As Alaska commemorates 60 years of statehood in 2019, the destination remains popular with leisure and business travelers from the Lower 48 and beyond.
Expanded capacity is projected to boost the state's cruise traffic by 17% in 2019, following a 7% jump in 2018. Air and ferry traffic were also up in summer 2018. New aurora tours, Alaska Railroad itineraries, dog-mushing experiences and other winter additions are drawing more seasonal guests, while hotel updates and self-drive packages have expanded year-round travel options across the state.
As destinations introduce new attractions and accommodations, Alaska's classic activities continue to lure travelers, as well. To help navigate all the options, we asked some of the state's travel experts to share their 2019 Alaska travel to-do lists.
"The small communities of McCarthy-Kennecott are remote, but worth every hour of effort to get there. Part of the Wrangell-St. Elias National Park, Kennecott National Historical Landmark is an exquisite renovation of the old Kennecott Copper Mine town, with hiking, glacier walking and climbing, and an amazing historical area to explore. Five miles down the road, McCarthy is tiny, with no outside vehicles permitted to visit. It was built to offset the 'no drinking/carousing' rules of Kennecott back in the 1930s, and now has somewhat of the same reputation, albeit a lot calmer today. Stay at the Kennicott Glacier Lodge (yes, two different spellings and guests will learn why when they visit)." -- Erin Kirkland, founder and publisher of AKontheGO.com
"Sitka is where it all started: a native settlement for 10,000 years, then colonial Russia's new world capital, and finally the last frontier for Americans. The entire Alaskan experience, including world-class sports fishing and wildlife viewing, is steps from your front door." -- Sherry Aitken, Visit Sitka director of tourism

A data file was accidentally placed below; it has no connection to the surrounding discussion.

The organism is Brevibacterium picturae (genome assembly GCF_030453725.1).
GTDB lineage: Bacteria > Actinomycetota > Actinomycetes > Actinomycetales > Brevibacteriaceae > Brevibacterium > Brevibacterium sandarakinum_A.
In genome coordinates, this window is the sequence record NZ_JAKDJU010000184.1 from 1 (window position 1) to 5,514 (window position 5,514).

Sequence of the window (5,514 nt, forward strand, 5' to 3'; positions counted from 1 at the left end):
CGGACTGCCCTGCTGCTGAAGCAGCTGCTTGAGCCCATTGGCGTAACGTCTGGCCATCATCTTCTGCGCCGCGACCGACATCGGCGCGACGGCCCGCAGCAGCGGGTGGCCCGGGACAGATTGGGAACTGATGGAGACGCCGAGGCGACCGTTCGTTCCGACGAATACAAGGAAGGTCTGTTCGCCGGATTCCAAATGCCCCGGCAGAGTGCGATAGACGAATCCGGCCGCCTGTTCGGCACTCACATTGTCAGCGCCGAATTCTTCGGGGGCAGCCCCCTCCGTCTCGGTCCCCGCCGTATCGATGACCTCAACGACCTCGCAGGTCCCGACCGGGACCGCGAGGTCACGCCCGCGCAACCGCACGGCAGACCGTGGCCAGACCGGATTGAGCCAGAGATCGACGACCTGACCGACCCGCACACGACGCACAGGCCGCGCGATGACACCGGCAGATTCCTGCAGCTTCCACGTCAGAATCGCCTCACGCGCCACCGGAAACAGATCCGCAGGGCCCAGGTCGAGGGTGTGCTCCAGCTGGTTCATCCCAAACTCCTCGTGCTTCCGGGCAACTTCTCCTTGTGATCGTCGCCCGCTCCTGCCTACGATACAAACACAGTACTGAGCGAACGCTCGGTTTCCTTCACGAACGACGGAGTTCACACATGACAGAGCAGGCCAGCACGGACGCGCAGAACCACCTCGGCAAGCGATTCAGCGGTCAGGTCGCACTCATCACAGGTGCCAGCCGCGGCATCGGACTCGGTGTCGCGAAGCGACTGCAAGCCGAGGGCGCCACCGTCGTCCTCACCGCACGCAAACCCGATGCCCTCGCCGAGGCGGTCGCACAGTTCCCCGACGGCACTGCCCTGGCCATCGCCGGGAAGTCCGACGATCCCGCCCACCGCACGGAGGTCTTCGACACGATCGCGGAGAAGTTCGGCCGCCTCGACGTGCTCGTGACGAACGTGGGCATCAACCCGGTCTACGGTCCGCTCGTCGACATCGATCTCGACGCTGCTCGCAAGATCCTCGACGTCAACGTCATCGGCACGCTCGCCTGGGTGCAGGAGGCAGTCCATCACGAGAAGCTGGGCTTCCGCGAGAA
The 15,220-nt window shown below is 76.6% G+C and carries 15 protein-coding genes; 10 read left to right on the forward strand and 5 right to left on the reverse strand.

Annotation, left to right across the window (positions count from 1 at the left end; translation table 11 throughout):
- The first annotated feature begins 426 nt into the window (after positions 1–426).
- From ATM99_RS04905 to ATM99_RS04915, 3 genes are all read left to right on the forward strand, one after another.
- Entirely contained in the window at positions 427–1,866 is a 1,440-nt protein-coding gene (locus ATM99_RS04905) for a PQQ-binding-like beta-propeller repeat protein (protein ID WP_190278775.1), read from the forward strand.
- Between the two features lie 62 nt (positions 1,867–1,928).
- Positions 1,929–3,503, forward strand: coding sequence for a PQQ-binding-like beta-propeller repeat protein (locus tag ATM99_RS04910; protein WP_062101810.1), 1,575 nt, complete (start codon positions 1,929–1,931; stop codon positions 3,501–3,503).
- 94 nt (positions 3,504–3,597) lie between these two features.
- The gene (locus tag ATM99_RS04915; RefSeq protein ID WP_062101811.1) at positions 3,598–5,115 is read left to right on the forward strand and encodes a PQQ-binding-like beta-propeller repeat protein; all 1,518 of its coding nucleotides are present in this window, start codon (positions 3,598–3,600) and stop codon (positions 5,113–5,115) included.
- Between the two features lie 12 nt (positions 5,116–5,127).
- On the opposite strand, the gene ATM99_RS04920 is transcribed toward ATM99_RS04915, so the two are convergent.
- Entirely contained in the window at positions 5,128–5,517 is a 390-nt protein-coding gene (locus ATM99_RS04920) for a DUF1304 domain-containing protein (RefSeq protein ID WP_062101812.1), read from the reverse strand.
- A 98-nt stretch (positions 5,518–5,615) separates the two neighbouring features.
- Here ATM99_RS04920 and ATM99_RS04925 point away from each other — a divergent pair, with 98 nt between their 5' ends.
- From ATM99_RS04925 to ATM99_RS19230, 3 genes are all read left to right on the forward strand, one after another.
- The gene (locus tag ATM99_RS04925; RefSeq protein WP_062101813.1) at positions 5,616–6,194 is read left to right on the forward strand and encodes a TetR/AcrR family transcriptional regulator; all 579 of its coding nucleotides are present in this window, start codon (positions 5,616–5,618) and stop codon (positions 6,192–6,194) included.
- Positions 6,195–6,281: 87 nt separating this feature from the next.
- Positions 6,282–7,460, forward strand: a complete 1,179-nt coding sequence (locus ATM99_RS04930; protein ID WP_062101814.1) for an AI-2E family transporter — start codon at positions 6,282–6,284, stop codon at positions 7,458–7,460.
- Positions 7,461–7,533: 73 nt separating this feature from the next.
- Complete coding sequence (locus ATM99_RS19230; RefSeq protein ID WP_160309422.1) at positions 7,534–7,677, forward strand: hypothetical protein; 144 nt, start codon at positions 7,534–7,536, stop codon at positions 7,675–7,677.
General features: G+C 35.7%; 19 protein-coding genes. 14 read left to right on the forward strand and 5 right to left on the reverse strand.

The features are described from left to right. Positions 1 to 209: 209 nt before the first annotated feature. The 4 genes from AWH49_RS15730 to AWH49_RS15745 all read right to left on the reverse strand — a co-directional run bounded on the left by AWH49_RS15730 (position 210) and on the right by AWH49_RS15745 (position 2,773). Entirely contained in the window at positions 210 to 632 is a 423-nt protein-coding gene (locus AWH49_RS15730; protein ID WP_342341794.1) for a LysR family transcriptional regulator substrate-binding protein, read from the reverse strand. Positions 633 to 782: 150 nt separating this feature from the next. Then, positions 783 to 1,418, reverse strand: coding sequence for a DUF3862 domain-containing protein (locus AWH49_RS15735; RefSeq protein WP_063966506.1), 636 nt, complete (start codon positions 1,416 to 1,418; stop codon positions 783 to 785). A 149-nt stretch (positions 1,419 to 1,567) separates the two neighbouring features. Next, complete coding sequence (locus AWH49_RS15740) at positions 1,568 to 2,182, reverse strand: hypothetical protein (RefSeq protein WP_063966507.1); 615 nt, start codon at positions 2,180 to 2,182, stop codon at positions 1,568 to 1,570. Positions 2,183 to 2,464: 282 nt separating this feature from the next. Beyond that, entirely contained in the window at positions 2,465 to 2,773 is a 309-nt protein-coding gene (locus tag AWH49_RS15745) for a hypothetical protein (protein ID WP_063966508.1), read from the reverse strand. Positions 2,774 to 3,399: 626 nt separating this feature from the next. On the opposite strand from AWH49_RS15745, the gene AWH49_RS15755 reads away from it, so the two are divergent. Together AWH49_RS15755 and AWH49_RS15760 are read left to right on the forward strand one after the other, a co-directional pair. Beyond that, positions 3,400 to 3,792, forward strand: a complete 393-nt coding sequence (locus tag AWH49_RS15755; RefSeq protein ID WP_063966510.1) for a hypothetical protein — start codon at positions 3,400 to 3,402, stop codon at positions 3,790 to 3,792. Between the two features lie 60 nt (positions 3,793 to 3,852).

"Travel to the Aleutians is becoming more popular, with cruise lines like Viking, Windstar and more stopping in Unalaska. This Southwest Alaska destination is a big draw for people who want to explore the untouched beauty of a remote destination. In Unalaska, visitors can go out on a day cruise to look for whales, hike on various trails or spend the day exploring World War II history." -- Alaska Travel Industry Association
Tours that shouldn't be missed
The Alaska Wildlife Conservation Center in Portage. Photo Credit: Brian Adams
"In 2019, the Alaska Wildlife Conservation Center (AWCC) in Portage will have a new wolf encounter where guests can get up-close with Dirus, the white wolf. Plus, AWCC always has something new to see, and in 2019 will have several new animals on display. The center welcomed five new wood bison calves, one female reindeer calf, five elk calves, one moose calf, one reindeer steer, one male porcupette (baby porcupine), one male musk ox calf, and one male ferret in late 2018. Guests can see those new animals and others like moose, bears, and foxes nearly every day of the year." -- Alaska Travel Industry Association
"Want to see bears? One must go beyond the usual and travel to Wrangell's Anan Wildlife Observatory, operated by the Tongass National Forest. It is the only place where black and brown bears congregate to fish for salmon, and it can only be reached by float plane or boat. Visitors must be able to hike about three-quarters of a mile through bear country to see the observation deck and the bears. It. Is. Amazing." -- Erin Kirkland
Activities to try